Mental Health Week is happening starting May 7th, so let’s conduct an experiment, shall we? For the next while, when you greet friends and family with a “How are you?” take note of how many of them respond with “busy” or “stressed.” You might find that these are the two most common responses after the typical, yet often meaningless, “I’m fine.”
Here’s the thing: We’re stressed because we’re busy. But we’re also busy because we’re stressed. Or unhappy. Or trying to avoid the things in our lives we don’t want to see.
It’s a vicious cycle. One that can be impossible to hop off unless you first commit to slowing down. And once you’ve cleared some space to think, acknowledge the things in your life that you aren’t happy about, and find the source of your stressors, only then can you truly get to work on your mental well-being.
So let’s start by working on what’s making us feel stressed. Here are 5 things you can do to reduce your stress this week and beyond:
- Take a technology break. If you’re one of those ceaselessly busy folks, it can be really tough to unplug. But seeing that too much technology can negatively affect our anxiety levels AND our sleep, why not commit to taking a 30-minute technology break before bed each night? No screen time makes it easier to unwind (read: de-stress), which is the perfect way to fight insomnia and get a better night’s sleep.
- Meditate. Meditating for as little as 10 minutes each day is a relaxing way to combat stress. Experts agree that it’s an effective antidote to the “fight or flight” response experienced during times of high stress. If you’ve never meditated before, or are concerned it will be too challenging, the “relaxation response” is as straightforward as repeating a meaningful word or phrase for the duration of your meditation. (Just make sure you can find a quiet spot that is free of distractions before you begin.)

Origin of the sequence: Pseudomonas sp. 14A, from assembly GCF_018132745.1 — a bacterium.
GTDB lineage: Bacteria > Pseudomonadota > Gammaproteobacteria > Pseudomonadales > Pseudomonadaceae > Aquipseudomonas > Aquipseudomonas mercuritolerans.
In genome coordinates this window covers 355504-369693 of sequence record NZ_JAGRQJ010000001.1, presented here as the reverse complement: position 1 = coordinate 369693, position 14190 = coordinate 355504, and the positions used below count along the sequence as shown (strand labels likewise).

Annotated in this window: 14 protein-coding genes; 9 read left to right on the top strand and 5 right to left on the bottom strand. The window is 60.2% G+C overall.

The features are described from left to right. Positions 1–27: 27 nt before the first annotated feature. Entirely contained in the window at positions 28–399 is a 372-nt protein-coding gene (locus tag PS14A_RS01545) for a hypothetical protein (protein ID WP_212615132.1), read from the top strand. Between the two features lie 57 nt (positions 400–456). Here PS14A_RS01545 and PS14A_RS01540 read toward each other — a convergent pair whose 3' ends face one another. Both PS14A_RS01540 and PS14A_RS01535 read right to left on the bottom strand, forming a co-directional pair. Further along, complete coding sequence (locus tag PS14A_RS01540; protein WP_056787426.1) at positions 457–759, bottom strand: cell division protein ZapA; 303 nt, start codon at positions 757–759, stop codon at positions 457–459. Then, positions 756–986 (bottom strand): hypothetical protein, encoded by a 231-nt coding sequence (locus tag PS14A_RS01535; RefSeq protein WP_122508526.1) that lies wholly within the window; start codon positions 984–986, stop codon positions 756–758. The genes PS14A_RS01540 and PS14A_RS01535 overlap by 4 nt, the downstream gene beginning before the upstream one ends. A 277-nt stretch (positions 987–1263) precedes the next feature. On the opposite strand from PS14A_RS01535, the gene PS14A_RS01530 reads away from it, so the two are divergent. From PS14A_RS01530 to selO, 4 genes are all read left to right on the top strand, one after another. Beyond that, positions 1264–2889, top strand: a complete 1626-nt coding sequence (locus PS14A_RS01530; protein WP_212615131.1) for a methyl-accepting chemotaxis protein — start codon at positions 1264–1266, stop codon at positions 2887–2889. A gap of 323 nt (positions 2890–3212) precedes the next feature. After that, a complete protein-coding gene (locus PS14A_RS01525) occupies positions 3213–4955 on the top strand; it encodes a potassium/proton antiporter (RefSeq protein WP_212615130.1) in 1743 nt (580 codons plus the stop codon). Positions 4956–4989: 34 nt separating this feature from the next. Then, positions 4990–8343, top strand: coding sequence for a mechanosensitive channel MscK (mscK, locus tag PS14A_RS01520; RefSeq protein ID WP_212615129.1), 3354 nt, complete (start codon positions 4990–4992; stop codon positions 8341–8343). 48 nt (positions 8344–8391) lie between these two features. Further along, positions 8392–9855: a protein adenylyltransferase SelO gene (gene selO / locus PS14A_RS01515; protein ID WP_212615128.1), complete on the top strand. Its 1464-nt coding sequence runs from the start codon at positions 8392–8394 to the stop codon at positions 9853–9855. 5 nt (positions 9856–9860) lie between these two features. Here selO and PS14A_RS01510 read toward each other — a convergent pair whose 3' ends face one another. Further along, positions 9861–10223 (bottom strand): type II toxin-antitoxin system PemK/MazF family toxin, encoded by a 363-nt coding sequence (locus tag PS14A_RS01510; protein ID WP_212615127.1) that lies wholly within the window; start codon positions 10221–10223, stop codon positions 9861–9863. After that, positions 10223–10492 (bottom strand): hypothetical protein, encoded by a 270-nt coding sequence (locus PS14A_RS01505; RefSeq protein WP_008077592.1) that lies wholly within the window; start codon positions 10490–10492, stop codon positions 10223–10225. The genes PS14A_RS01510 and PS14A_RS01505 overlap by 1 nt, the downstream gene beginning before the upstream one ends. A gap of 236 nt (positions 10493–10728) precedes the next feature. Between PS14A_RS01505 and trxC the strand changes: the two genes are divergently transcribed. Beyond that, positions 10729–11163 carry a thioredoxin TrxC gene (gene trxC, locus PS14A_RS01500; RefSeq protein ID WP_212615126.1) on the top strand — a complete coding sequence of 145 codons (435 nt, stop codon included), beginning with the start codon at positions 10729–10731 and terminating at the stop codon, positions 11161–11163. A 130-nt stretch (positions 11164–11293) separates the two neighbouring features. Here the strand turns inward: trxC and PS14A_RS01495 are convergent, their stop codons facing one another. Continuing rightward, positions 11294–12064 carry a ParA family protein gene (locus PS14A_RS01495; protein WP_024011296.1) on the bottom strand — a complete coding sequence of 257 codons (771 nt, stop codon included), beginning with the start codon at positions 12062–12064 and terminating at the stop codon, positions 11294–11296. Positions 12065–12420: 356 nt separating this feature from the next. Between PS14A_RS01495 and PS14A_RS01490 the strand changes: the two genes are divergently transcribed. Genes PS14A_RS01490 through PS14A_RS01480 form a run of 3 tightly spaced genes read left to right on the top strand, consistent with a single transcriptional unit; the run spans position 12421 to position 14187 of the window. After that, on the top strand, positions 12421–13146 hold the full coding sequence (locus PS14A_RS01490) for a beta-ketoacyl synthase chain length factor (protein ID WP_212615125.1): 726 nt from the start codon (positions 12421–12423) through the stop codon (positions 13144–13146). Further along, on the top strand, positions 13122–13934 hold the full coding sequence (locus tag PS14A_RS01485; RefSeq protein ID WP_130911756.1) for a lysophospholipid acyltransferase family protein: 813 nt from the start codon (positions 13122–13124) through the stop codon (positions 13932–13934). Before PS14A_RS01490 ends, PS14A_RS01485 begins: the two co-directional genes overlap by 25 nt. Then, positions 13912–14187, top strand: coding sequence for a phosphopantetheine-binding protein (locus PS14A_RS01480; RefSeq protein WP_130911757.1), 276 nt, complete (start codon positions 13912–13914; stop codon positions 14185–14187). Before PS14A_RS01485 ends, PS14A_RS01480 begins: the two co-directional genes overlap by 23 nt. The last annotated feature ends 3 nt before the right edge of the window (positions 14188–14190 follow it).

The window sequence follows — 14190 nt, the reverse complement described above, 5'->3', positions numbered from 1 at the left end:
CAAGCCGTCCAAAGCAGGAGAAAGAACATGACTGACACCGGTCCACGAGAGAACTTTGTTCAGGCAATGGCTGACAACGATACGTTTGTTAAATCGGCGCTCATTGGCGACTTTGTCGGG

- Go for a walk in nature. If meditation really isn’t your thing (or if quiet time is hard to come by in your household), why not make a habit of going for a nature walk? You can use this time to meditate or to simply be mindful. Breathe in the fresh, clean air. Take in the sights and sounds of nature. Feel the breeze (or the rain… or the sun…) on your cheeks. If you are often stressed, try to get out for a walk at least 3 times a week. It doesn’t have to be a long hike—short, frequent walks are a more effective way to de-stress anyway. Find a park near you to take a stroll.
- Start a journal. There’s a reason people call writing “therapeutic.” It’s a great way to express yourself without fear of judgment or spending big bucks on a therapist. All you need is 15-20 minutes—Maybe during your technology break? See point #1—to get your thoughts down on paper. You can start by writing down what’s stressing you out, and then try digging a little deeper to discover the triggers. Once you’ve got a better understanding of what’s bothering you and why, end your journaling session with one thing you’re grateful for. Why? Because there are many benefits to practicing gratitude, and it never hurts to end things on a more positive note.
- Smile at least once a day. Ever heard of smile therapy? It’s a thing! Not only does smiling activate tiny molecules in our brain (called neuropeptides) whose job is to fight stress, it also releases “feel good” hormones, like serotonin. Plus, smiling is contagious. If, for example, you and your team are under a lot of pressure at work, flashing a smile might be the simplest way to diffuse a stressful situation. (Pro tip! If you’re in no mood to smile, simply fake it ‘til you make it! Your smile doesn’t have to be real in order to reap the benefits—and once you start feeling a little more relaxed, a real smile will come naturally.)
Incorporating these quick and easy practices into your week (and beyond) is sure to help you de-stress at home and at work. We know you’re busy—but that’s precisely why we’ve selected some of the simplest ways to minimize your stress. The time commitment is minor, but the benefits could be HUGE.
Join us is putting our mental health first not just for Mental Health Week – but all year round!